This research is contextualized in a special crisis situation, the SARS epidemic, in Macao to test a model of behavior prediction. We tackle questions and specify conditions in four areas through the analysis of the interrelationships among patterns of media use, modes of information processing, evaluative responses, and behaviors. A total probability sample of 526 Macao residents aged 15 or above was interviewed during the peak SARS outbreak period from May 7 to 10, 2003 in Macao. Corresponding to our research hypothesis, the data shed light on four aspects: first, fear of SARS might imply a stronger affective element than what would be expected from an attitude based on rational reasoning; second, a clear society–personal distinction at the cognitive level is identified; third, cognitive activities of two kinds of information processors, central processing mode and peripheral processing mode, have been shown to predict fear and behavior in opposite directions; and last, the role of attitude serving as a mediating mechanism between information processing and behavior is supported, in line with the O-S-O-R conception.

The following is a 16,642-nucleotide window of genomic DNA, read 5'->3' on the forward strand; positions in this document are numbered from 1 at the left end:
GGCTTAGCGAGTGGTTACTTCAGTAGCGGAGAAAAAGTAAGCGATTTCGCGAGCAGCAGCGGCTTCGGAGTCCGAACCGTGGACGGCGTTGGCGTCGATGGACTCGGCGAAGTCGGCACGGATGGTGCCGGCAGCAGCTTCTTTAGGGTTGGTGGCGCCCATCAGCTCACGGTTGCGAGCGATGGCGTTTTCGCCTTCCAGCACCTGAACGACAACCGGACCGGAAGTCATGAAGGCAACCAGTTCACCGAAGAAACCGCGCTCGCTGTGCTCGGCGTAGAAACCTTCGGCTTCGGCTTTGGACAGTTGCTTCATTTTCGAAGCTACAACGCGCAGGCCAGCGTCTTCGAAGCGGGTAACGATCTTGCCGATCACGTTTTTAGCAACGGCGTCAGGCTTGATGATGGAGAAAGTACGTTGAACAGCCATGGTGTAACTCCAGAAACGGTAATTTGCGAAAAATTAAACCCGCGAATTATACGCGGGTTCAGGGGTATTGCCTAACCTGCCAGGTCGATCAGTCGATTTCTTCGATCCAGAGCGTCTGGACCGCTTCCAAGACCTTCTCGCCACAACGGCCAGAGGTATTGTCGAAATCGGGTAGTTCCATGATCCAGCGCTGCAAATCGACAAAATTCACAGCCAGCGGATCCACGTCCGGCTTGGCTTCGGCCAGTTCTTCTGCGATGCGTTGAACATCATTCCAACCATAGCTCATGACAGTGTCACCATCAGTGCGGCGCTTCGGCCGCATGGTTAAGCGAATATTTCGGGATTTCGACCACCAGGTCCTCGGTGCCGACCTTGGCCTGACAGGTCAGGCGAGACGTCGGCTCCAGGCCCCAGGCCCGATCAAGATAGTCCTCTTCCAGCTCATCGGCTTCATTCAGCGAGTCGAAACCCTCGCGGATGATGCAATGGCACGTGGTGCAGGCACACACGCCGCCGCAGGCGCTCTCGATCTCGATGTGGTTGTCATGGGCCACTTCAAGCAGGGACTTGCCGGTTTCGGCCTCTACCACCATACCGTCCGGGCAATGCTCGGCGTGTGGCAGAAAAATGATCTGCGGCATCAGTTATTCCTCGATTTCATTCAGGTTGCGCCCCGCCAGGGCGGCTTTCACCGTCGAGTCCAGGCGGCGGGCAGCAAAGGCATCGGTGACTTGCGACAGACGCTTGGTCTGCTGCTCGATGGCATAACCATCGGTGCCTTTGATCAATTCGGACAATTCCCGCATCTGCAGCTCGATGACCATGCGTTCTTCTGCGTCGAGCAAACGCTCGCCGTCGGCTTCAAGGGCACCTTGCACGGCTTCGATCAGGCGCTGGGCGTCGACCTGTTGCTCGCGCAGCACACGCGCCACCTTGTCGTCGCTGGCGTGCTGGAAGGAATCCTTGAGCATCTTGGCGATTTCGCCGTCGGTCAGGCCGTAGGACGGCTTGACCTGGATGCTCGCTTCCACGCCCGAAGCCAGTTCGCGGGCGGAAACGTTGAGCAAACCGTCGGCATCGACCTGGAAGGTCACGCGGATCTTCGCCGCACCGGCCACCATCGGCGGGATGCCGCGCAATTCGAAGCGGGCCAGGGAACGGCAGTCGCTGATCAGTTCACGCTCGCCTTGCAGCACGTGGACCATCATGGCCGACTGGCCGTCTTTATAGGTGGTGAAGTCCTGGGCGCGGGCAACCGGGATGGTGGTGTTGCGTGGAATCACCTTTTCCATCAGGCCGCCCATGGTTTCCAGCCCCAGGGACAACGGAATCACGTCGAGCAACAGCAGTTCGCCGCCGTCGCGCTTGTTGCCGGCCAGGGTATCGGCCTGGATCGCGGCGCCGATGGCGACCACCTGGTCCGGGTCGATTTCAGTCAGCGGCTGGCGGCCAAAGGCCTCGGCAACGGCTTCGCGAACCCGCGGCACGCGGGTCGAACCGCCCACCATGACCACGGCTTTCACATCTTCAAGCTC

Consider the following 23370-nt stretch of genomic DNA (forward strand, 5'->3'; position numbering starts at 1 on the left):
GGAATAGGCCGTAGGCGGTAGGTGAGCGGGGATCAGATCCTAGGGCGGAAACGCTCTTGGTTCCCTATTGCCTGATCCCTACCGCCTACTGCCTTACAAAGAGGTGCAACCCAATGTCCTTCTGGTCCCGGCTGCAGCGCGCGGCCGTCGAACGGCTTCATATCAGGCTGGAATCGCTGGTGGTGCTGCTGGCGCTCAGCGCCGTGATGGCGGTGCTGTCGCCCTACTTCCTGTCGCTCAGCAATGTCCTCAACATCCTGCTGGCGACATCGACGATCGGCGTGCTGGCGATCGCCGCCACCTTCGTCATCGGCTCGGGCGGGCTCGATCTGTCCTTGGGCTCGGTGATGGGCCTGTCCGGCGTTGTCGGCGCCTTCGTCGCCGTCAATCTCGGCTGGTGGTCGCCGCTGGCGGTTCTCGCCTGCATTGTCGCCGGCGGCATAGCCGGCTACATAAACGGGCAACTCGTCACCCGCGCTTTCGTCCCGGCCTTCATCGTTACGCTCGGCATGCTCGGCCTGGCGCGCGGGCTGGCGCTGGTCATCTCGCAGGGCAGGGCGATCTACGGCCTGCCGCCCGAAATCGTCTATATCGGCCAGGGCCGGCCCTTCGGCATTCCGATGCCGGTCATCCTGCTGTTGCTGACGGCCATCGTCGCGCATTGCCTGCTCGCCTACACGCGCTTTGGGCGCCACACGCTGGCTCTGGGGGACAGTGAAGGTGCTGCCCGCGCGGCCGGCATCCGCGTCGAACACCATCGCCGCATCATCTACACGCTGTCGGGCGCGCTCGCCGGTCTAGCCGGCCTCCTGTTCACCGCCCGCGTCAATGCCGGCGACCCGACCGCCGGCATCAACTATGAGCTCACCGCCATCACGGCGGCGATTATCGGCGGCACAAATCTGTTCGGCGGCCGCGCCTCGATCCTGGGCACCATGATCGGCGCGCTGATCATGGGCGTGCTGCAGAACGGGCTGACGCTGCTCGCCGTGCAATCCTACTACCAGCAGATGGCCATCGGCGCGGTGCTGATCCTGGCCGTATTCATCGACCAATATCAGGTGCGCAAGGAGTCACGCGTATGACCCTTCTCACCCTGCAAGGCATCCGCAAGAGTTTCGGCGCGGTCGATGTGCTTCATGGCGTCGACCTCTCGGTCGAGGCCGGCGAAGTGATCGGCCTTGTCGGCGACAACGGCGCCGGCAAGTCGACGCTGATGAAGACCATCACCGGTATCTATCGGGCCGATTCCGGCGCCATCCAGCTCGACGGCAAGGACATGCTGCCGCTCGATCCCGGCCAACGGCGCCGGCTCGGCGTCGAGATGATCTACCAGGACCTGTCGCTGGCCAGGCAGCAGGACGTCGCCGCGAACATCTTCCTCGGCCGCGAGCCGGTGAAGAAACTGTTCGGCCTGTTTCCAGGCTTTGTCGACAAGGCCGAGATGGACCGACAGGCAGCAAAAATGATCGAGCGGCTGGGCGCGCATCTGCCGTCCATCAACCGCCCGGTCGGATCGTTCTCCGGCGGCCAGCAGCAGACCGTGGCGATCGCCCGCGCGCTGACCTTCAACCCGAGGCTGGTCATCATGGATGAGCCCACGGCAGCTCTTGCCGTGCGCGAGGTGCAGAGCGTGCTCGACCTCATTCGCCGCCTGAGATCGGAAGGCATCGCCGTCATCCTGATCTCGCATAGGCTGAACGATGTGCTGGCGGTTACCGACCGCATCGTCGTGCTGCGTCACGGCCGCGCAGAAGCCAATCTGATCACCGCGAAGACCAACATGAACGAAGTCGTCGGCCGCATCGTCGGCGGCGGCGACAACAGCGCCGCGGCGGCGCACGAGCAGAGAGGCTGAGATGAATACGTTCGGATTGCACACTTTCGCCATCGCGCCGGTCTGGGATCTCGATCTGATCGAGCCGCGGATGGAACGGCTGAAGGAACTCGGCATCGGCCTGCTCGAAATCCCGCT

Scopus Subject Areas
- Information processing